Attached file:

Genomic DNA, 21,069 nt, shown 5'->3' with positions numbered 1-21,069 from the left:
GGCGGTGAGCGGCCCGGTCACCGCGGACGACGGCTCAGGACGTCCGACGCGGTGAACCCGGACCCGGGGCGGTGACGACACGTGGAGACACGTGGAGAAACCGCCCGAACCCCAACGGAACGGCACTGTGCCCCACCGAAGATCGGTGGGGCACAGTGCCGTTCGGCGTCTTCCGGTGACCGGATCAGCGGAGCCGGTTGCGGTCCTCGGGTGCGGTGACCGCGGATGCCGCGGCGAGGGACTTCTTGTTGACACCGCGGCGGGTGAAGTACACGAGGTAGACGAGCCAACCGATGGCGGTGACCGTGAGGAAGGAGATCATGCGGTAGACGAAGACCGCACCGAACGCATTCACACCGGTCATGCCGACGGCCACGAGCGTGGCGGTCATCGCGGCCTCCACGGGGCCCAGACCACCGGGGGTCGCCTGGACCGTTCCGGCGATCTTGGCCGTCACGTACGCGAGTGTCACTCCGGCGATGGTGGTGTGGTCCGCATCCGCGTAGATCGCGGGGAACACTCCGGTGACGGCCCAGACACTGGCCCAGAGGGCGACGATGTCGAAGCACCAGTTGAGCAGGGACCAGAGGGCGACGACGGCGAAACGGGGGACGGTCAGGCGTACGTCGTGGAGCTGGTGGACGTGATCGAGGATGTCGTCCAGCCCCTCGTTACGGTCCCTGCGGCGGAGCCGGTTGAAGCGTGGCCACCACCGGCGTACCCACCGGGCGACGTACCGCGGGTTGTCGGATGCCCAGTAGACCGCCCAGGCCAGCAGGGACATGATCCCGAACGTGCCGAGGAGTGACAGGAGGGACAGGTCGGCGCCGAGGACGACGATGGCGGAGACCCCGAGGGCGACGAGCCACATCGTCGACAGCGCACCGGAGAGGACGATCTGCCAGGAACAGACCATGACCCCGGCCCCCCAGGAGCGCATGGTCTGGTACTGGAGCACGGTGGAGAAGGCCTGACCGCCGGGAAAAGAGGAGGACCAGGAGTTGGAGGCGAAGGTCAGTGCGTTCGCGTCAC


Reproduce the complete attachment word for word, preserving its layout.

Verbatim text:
Genomic DNA, 21,069 nt, shown 5'->3' with positions numbered 1-21,069 from the left:
GGCGGTGAGCGGCCCGGTCACCGCGGACGACGGCTCAGGACGTCCGACGCGGTGAACCCGGACCCGGGGCGGTGACGACACGTGGAGACACGTGGAGAAACCGCCCGAACCCCAACGGAACGGCACTGTGCCCCACCGAAGATCGGTGGGGCACAGTGCCGTTCGGCGTCTTCCGGTGACCGGATCAGCGGAGCCGGTTGCGGTCCTCGGGTGCGGTGACCGCGGATGCCGCGGCGAGGGACTTCTTGTTGACACCGCGGCGGGTGAAGTACACGAGGTAGACGAGCCAACCGATGGCGGTGACCGTGAGGAAGGAGATCATGCGGTAGACGAAGACCGCACCGAACGCATTCACACCGGTCATGCCGACGGCCACGAGCGTGGCGGTCATCGCGGCCTCCACGGGGCCCAGACCACCGGGGGTCGCCTGGACCGTTCCGGCGATCTTGGCCGTCACGTACGCGAGTGTCACTCCGGCGATGGTGGTGTGGTCCGCATCCGCGTAGATCGCGGGGAACACTCCGGTGACGGCCCAGACACTGGCCCAGAGGGCGACGATGTCGAAGCACCAGTTGAGCAGGGACCAGAGGGCGACGACGGCGAAACGGGGGACGGTCAGGCGTACGTCGTGGAGCTGGTGGACGTGATCGAGGATGTCGTCCAGCCCCTCGTTACGGTCCCTGCGGCGGAGCCGGTTGAAGCGTGGCCACCACCGGCGTACCCACCGGGCGACGTACCGCGGGTTGTCGGATGCCCAGTAGACCGCCCAGGCCAGCAGGGACATGATCCCGAACGTGCCGAGGAGTGACAGGAGGGACAGGTCGGCGCCGAGGACGACGATGGCGGAGACCCCGAGGGCGACGAGCCACATCGTCGACAGCGCACCGGAGAGGACGATCTGCCAGGAACAGACCATGACCCCGGCCCCCCAGGAGCGCATGGTCTGGTACTGGAGCACGGTGGAGAAGGCCTGACCGCCGGGAAAAGAGGAGGACCAGGAGTTGGAGGCGAAGGTCAGTGCGTTCGCGTCAC